Tuesday, May 14, 2019 / by Jeremy Feldman
Houses for a dollar. Millions (perhaps billions) in tax incentives. Reclaiming contaminated land. Partnering with Walmart to build town centers. What do all of these things have in common? They are examples of exciting redevelopment opportunities in different parts of America.
HUD Dollar Homes
The U.S. Department of Housing and Urban Development (HUD) offers homes for $1. Local governments may purchase them if they listed for sale without finding a buyer for six months. HUD acquired these homes through foreclosures.
The local governments purchase the homes for $1 so that they can fix them up and then re-sell them to low- to moderate-income families as part of a neighborhood revitalization program.
For investors and home buyers, there are also many bargain-priced HUD homes for sale, which need rehabilitation. First-responders and teachers get a 50% discount. Non-profits get a 30% discount.
Tax incentives attract investments by businesses in economically-disadvantaged areas. Federal, state, and local programs encourage redevelopment in many areas. Tax abatements come from the state, county, and the local community.
In 2018, the U.S. Treasury Department created Opportunity Zones in many states to give preferential tax treatment for investments made in these zones. Investors in these zones can defer federal income tax on capital gains. Under the new tax code, investments in Opportunity Zones held for 10 years have zero capital gains tax.
Super Fund Site Reuse
The Environmental Protection Agency (EPA) has a Superfund Redevelopment Initiative (SRI) to clean up toxic sites and reclaim contaminated land. There are now quite a few Superfund sites that went through the cleanup process and have EPA approval for reuse. Some successful projects under the SRI program include large solar energy collection arrays built on reclaimed land.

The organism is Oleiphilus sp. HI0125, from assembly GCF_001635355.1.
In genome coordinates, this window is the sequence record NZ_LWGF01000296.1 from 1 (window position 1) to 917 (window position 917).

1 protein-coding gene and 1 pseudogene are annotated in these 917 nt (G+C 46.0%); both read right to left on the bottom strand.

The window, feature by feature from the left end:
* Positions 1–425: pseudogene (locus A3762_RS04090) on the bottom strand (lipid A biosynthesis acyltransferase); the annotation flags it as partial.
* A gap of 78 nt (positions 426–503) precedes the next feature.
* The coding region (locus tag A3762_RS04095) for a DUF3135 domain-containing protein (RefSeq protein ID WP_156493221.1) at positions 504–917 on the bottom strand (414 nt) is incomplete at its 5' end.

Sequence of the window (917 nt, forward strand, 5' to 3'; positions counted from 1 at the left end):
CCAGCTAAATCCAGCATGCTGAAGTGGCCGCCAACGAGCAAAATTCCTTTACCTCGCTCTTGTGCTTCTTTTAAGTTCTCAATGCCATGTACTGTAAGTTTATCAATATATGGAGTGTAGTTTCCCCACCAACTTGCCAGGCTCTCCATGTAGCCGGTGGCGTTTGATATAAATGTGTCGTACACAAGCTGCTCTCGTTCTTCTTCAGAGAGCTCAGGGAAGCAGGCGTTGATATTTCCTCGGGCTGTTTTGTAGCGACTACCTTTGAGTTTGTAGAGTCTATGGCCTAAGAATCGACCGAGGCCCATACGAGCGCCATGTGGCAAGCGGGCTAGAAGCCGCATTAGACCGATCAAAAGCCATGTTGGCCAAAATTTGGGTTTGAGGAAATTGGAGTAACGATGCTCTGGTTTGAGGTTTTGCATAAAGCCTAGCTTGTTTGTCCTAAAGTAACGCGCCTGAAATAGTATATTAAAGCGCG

Walmart Parking Lots To Become Town Centers
Walmart plans to partner with developers to build Walmart Town Centers on underutilized acreage that surrounds some of its Walmart Super Centers.
Walmart invites small businesses and local communities to work with them on these redevelopment projects. Some plans include dog parks, day care centers, health clinics, farmer's markets, basketball courts, and green spaces for picnics.
Sounds a bit like what downtown Main Street used to offer before Walmart came to town. Doesn't it? Now, with these new redevelopment plans, the community space of a town center is coming back to some American towns.
Opportunities in redevelopment received support on a national level by the JOBS Act and the recent changes in the tax code. There are many redevelopment success stories happening in places where before everyone only saw problems and now real estate investors and developers find opportunities.
Whether you are in the market for a single family residence or a commercial investment, be sure to consult with your trusted real estate professional.